I recently discovered a book called How Math Can Save Your Life: (And Make You Rich, Help You Find The One, and Avert Catastrophes) by James D. Stein, who shares his thoughts on problems and scenarios that confront us and how we can use math (or simple arithmetic) to solve those problems. He also shares ideas on how to reform mathematics education and help students master their math facts. (I don’t want to deprive Professor Stein of any royalties, so I’ll leave it up to you to purchase his book and decide for yourself if his ideas are right on or not.)
In the spirit of How Math Can Save Your Life, I want to share my thoughts on how the Common Core can save your life—or at least make it a little easier to deal with.
Standard for Mathematical Practice #1 reads, “Make sense of problems and persevere in solving them.” How can we relate this to life lessons? Simply look at any problem you have to solve in life (that doesn’t involve a textbook). You’ll likely have lots of data, perhaps too much or not enough to come to a “solution.” The problem may be ill-defined, or the question posed may not be clear.
On the other hand, problems in a standard textbook usually have the right amount of information—no more or less than students need. We are doing our students a huge injustice if we train them to expect that problems will always have the right amount of information or require just one technique to come to a solution. It’s important for students to revel in and embrace the struggle as they work to find a solution to a problem.
What are some real-world problems that require sense making and perseverance? One example is buying the right life insurance—should you select term? Whole life? Variable? Or how about choosing to invest in a 401(k) among the myriad options given to you by your employer—what percentage should be stocks? Bonds? Money Market? Or how about contesting the property tax assessment for your home—what data do you gather? How can you make a persuasive argument that the assessment should be lowered? How much has to be reduced to make it a fair assessment? Real-life problems, to be sure, require a good deal of perseverance to solve them.
Let’s try Standard for Mathematical Practice #3, “Construct viable arguments and critique the reasoning of others.” We have to defend our position or our ideas practically every day. While emotion is a strong influencer, it isn’t logical and can lose its impact or energy over time. This is where the practice of proof, logic, and rational thought will win the day. Ever had to convince your boss that your proposal is rock solid while your colleague’s has some holes? In a job interview, you have to highlight your strengths and be prepared to counter an employer’s reasons as to why you are not fit for the position. While we won’t all run for public office, politicians must debate their opponents with a combination of logic, clarity of thought, and wit. (Then again, anyone with strong opinions about politics must be prepared to do this too.)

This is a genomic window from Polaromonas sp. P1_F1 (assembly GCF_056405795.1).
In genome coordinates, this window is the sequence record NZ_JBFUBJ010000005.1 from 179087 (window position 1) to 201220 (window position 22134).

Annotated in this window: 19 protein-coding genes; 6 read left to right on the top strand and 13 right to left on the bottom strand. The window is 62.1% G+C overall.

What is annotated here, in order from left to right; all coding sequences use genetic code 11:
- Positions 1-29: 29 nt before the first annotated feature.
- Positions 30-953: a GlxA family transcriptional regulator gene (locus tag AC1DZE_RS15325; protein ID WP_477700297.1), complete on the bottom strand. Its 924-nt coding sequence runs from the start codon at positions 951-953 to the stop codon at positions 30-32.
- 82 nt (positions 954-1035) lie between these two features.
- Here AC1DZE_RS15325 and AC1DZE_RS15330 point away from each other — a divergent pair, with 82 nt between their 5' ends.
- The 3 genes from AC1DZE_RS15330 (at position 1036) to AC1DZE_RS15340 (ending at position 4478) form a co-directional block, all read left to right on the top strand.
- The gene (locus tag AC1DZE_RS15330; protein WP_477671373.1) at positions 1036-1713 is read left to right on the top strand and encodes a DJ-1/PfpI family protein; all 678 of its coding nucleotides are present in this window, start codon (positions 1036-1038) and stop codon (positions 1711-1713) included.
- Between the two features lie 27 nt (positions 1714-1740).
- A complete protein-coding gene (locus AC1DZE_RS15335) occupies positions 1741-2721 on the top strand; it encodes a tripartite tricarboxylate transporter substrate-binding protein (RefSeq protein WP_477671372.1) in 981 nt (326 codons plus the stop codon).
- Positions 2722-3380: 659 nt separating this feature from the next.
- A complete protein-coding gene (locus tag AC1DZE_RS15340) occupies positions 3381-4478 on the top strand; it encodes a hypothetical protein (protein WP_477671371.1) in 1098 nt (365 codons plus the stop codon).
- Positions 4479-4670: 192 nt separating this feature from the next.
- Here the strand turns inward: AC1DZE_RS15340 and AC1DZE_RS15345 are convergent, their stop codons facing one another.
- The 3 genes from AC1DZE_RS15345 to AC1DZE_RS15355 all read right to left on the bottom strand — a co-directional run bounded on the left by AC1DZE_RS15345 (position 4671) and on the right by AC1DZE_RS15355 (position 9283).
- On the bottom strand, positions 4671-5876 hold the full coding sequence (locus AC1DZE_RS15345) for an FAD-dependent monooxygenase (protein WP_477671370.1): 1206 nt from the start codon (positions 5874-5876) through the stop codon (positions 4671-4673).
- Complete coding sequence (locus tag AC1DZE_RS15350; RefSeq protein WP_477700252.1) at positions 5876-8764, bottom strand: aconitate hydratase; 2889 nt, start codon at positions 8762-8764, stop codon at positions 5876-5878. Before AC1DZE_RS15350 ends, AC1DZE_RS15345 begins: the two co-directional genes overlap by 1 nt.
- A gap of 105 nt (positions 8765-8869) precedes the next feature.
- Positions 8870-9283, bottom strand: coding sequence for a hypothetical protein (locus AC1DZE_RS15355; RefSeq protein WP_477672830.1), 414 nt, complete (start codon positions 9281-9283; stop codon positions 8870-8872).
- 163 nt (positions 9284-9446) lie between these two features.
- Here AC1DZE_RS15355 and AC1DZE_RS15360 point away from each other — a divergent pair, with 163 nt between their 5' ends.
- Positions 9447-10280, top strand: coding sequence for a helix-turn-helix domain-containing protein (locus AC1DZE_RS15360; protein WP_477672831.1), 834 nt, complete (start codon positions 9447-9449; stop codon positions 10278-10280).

Again, we have to prepare our students for lives that will require them to argue their side and find and articulate the holes in their opponents’ sides. Note that we are not preparing students to win a debate. We are preparing them to take part in debates that can take many different forms.
Finally, let’s look at Standard for Mathematical Practice #5, “Use appropriate tools strategically.” If the only tool we give our students is a hammer, then they will see every problem they confront as a nail. Thus, students need to be equipped with various tools to solve problems and various scenarios that enable them to figure out which tool is best. For math students, tools can consist of paper and pencil, computer software, graphing calculators, scientific calculators, patty paper, and graph paper. Later in life, the tools could be just as varied depending on the work environment. The medical field can use a simple tool such as a stethoscope or a more advanced tool like a CAT Scan. An advertiser could choose between story boards and a multimedia presentation to pitch an ad idea. A mechanic’s tools range from the ratchet set to the computer based diagnostic system. Not only do people in these professions need to know how to use these tools, they must also know when to use them based on the situation, audience, budget, timeline, and any other number of factors.
The Standards for Mathematical Practice were written by math educators to instill good habits of mind in young learners. It’s little wonder, then, that the Common Core aligns with life lessons so well; students who master these standards are headed in the right direction—towards being able to handle all the real-life problems they’re sure to encounter.
Note that I just focused on the odd-numbered Standards for Mathematical Practice in this post. That’s because I actually had witty answers for them! I’ll have to think more about the even-numbered ones for my next post. Stay tuned.